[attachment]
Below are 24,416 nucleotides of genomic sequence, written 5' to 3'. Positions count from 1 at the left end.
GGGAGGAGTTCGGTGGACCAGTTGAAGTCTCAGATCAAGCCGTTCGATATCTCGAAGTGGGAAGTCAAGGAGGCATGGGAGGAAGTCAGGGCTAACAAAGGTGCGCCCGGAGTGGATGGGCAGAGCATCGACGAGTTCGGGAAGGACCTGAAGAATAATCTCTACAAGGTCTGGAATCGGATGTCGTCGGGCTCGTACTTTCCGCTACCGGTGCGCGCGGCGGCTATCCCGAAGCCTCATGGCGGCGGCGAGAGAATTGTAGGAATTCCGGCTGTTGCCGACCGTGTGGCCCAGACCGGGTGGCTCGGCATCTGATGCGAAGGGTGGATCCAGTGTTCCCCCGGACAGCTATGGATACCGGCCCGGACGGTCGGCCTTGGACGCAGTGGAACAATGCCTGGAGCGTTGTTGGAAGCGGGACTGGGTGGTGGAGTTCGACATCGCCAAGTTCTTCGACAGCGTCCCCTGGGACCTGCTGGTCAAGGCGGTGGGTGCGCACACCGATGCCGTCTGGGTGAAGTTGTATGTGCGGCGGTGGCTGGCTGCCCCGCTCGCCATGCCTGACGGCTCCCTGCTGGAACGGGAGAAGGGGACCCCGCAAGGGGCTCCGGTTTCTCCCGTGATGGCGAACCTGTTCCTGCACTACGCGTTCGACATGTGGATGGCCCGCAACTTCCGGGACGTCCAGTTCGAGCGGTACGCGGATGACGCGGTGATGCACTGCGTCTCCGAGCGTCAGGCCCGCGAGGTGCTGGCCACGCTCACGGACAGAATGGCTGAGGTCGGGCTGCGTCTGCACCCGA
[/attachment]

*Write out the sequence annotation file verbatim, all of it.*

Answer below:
Below are 24,416 nucleotides of genomic sequence, written 5' to 3'. Positions count from 1 at the left end.
GGGAGGAGTTCGGTGGACCAGTTGAAGTCTCAGATCAAGCCGTTCGATATCTCGAAGTGGGAAGTCAAGGAGGCATGGGAGGAAGTCAGGGCTAACAAAGGTGCGCCCGGAGTGGATGGGCAGAGCATCGACGAGTTCGGGAAGGACCTGAAGAATAATCTCTACAAGGTCTGGAATCGGATGTCGTCGGGCTCGTACTTTCCGCTACCGGTGCGCGCGGCGGCTATCCCGAAGCCTCATGGCGGCGGCGAGAGAATTGTAGGAATTCCGGCTGTTGCCGACCGTGTGGCCCAGACCGGGTGGCTCGGCATCTGATGCGAAGGGTGGATCCAGTGTTCCCCCGGACAGCTATGGATACCGGCCCGGACGGTCGGCCTTGGACGCAGTGGAACAATGCCTGGAGCGTTGTTGGAAGCGGGACTGGGTGGTGGAGTTCGACATCGCCAAGTTCTTCGACAGCGTCCCCTGGGACCTGCTGGTCAAGGCGGTGGGTGCGCACACCGATGCCGTCTGGGTGAAGTTGTATGTGCGGCGGTGGCTGGCTGCCCCGCTCGCCATGCCTGACGGCTCCCTGCTGGAACGGGAGAAGGGGACCCCGCAAGGGGCTCCGGTTTCTCCCGTGATGGCGAACCTGTTCCTGCACTACGCGTTCGACATGTGGATGGCCCGCAACTTCCGGGACGTCCAGTTCGAGCGGTACGCGGATGACGCGGTGATGCACTGCGTCTCCGAGCGTCAGGCCCGCGAGGTGCTGGCCACGCTCACGGACAGAATGGCTGAGGTCGGGCTGCGTCTGCACCCGA